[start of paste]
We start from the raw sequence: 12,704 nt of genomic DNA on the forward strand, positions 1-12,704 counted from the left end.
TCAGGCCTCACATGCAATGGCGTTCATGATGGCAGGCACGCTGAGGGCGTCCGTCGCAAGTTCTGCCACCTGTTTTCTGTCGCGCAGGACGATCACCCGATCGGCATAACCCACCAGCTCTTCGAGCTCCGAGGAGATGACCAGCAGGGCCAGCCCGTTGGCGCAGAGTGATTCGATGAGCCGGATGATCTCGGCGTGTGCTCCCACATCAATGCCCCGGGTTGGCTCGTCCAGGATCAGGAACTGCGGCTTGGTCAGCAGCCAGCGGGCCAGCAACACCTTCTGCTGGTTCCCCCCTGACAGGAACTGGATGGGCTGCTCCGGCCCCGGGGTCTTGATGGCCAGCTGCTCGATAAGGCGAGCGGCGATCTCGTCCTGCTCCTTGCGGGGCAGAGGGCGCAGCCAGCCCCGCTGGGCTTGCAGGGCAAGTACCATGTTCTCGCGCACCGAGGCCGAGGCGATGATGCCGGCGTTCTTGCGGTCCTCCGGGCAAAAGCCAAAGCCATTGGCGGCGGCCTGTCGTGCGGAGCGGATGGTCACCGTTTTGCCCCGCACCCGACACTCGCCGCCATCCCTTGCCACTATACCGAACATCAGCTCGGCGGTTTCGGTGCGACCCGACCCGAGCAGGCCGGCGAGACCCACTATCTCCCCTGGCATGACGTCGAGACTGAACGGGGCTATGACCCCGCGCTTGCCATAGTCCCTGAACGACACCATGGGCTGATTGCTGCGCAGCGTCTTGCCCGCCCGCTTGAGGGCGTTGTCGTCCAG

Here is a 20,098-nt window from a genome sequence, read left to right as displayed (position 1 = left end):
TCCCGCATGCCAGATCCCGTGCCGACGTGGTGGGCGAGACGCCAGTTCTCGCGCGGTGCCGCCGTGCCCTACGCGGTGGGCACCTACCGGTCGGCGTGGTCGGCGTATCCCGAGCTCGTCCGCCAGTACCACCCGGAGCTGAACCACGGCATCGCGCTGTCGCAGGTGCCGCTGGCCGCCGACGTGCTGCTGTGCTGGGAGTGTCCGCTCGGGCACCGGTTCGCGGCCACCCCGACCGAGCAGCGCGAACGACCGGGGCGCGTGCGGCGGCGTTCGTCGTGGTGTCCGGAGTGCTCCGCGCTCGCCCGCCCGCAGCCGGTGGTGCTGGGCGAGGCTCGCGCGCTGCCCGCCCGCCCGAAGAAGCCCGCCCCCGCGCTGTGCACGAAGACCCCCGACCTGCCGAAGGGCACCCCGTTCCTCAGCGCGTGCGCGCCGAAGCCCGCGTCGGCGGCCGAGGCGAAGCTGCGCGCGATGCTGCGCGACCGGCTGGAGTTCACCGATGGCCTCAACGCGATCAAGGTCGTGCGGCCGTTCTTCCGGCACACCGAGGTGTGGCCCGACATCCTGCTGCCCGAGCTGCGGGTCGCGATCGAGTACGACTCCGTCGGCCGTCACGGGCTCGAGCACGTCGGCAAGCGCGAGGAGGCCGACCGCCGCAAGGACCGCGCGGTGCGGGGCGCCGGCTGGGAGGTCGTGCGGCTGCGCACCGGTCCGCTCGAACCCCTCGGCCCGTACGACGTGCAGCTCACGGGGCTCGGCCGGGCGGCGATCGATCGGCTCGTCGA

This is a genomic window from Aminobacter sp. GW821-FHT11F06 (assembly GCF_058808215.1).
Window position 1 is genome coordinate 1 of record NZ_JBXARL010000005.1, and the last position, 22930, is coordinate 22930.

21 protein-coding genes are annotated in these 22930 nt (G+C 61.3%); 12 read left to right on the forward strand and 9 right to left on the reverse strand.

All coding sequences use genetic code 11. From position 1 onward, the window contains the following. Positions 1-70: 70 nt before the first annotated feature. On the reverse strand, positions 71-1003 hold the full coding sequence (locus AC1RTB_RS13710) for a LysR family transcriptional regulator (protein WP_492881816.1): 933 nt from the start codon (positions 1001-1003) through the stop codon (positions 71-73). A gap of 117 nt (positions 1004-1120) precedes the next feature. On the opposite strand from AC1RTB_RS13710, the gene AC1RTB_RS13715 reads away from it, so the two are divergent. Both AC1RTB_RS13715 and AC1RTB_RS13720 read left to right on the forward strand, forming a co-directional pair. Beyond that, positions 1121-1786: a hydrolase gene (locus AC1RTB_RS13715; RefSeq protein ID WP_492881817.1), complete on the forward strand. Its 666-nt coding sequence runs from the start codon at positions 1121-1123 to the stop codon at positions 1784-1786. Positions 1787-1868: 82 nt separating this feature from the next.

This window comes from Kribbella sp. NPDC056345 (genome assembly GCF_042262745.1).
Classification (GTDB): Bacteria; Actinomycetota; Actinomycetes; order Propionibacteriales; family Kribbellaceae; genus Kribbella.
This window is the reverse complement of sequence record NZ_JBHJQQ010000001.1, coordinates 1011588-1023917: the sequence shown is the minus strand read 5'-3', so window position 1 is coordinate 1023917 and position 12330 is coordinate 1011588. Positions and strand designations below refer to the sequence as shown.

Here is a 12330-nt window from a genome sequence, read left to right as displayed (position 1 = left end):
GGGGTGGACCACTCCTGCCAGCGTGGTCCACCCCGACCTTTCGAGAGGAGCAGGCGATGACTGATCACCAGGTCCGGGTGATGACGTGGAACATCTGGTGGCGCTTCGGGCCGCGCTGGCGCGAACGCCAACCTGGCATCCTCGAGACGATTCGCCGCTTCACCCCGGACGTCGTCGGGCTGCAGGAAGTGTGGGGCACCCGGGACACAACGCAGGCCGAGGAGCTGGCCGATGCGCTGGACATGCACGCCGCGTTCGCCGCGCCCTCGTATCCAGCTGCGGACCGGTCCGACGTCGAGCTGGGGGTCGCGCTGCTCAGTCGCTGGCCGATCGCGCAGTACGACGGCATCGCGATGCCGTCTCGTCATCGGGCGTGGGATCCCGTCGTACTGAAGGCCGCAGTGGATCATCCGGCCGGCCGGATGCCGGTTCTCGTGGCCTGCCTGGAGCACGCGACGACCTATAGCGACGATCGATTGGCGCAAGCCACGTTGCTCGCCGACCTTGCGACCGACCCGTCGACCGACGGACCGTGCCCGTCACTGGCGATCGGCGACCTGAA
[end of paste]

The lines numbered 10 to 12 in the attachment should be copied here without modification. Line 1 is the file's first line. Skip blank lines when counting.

Classification (GTDB): Bacteria; Actinomycetota; Actinomycetes; order Propionibacteriales; family Kribbellaceae; genus Kribbella.
This window is the reverse complement of sequence record NZ_JBHJQQ010000001.1, coordinates 1011588-1023917: the sequence shown is the minus strand read 5'-3', so window position 1 is coordinate 1023917 and position 12330 is coordinate 1011588. Positions and strand designations below refer to the sequence as shown.

Here is a 12330-nt window from a genome sequence, read left to right as displayed (position 1 = left end):